The New York Times has a great graph that compares this bear market to other bear markets. Of course, it only looks at the S&P 500. Unfortunately it doesn’t look like they are updating it. I’d be very surprised if we reached the same bottom that we did in 1932, but who knows, anything can happen. The current bear market looks a lot like the one from 1937 to 1942.
Popularity: 56% [?]
If you had purchased shares in the S&P 500 index (through the SPY index ETF) in July 1997 (at about $91-92 per share), your investment would be worth the same amount today, but in today’s dollars. So technically you would have lost money if you consider inflation. So it has an annualized return of about 0%, neglecting inflation. All this ignores dividends which were roughly 1.5-3% during that period (very rough guess). So let’s just for sake of argument that the dividends cancel out inflation. So again, the annualized return would have been roughly 0%. If you made any more purchases of the S&P 500 index after 1997, well, you annualized return would have only gotten worse because except for a brief period in early 2003, SPY hasn’t been below $91-92 since 1997.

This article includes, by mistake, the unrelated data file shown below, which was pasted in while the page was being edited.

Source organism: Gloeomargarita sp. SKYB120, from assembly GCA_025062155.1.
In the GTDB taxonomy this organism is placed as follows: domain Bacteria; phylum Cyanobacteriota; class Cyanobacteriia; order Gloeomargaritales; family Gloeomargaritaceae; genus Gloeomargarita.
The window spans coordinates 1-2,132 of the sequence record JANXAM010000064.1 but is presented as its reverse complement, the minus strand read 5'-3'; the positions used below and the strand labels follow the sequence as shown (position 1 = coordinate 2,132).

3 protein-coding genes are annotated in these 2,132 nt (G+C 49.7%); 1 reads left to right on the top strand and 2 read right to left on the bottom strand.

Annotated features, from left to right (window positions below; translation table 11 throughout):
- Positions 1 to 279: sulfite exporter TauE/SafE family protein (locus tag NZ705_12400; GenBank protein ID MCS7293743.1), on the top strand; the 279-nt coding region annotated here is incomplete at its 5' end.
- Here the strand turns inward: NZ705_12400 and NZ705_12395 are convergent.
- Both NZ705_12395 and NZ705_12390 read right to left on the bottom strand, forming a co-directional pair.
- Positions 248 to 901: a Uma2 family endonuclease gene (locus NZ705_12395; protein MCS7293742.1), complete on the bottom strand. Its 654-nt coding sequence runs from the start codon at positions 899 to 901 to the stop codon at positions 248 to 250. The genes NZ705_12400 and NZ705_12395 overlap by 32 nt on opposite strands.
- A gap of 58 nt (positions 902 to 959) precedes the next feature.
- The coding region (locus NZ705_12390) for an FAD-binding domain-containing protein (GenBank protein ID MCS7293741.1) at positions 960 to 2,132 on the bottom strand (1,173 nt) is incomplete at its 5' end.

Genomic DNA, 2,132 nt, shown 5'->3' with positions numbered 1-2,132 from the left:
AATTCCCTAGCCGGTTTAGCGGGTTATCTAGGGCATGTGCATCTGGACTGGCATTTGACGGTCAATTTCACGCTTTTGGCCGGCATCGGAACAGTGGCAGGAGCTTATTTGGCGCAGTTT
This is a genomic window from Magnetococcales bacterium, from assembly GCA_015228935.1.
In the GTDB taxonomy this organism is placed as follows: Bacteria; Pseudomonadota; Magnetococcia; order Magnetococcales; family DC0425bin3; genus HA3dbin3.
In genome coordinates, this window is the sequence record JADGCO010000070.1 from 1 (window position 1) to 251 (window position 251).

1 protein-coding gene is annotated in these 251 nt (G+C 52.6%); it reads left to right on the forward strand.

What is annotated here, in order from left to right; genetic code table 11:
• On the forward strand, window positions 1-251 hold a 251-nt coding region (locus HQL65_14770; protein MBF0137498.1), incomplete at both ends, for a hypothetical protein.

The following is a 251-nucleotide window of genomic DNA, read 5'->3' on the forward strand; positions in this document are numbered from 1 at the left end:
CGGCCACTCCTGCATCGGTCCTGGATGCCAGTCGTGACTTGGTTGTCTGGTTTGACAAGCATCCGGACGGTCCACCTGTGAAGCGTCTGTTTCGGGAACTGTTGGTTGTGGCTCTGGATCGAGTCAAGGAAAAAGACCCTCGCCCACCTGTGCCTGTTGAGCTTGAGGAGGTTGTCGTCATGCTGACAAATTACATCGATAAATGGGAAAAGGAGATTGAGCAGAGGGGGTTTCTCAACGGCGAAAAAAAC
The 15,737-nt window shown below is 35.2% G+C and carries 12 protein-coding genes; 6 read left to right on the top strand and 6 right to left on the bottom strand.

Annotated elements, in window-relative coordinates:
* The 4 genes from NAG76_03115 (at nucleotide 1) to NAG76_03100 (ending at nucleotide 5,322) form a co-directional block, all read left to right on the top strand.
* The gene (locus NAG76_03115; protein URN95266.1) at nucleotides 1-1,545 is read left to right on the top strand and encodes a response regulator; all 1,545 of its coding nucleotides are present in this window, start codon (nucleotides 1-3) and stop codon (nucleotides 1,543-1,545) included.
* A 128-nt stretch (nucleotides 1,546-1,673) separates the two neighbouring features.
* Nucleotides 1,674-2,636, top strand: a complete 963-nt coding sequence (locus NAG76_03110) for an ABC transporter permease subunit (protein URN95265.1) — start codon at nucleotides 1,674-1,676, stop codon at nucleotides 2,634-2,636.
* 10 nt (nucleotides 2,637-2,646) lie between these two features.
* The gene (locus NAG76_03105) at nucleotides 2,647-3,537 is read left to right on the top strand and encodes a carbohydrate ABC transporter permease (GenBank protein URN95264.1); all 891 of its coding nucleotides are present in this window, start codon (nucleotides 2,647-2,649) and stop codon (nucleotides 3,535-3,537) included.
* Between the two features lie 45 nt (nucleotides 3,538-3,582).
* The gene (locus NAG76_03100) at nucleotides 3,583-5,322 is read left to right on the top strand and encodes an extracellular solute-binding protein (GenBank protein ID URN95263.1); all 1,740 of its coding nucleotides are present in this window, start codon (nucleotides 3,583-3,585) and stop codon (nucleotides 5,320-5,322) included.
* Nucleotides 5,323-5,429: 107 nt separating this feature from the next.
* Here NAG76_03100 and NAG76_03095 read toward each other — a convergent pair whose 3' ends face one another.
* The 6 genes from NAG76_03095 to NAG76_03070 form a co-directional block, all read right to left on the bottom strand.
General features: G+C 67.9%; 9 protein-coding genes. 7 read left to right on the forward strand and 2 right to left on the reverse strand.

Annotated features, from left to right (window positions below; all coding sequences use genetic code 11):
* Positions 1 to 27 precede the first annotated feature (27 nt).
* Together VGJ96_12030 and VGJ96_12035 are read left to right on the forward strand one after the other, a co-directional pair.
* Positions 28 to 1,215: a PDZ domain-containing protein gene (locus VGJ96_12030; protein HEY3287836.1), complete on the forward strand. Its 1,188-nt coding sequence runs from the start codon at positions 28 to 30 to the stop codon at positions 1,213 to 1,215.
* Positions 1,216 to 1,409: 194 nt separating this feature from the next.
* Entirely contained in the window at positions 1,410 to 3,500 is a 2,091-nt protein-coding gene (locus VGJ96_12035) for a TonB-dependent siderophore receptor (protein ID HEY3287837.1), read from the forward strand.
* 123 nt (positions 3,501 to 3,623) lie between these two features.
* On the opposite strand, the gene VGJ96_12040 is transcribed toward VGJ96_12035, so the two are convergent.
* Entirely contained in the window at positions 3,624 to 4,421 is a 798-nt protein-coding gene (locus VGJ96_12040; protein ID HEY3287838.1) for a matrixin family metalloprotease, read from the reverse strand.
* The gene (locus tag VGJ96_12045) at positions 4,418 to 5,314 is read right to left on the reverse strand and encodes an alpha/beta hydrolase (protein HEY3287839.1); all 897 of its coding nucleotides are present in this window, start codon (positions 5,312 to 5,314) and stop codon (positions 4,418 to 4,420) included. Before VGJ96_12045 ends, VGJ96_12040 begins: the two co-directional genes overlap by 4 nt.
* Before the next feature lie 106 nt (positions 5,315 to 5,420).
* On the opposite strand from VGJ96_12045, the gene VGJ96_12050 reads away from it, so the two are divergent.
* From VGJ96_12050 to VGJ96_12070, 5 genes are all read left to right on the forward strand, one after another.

Popularity: 62% [?]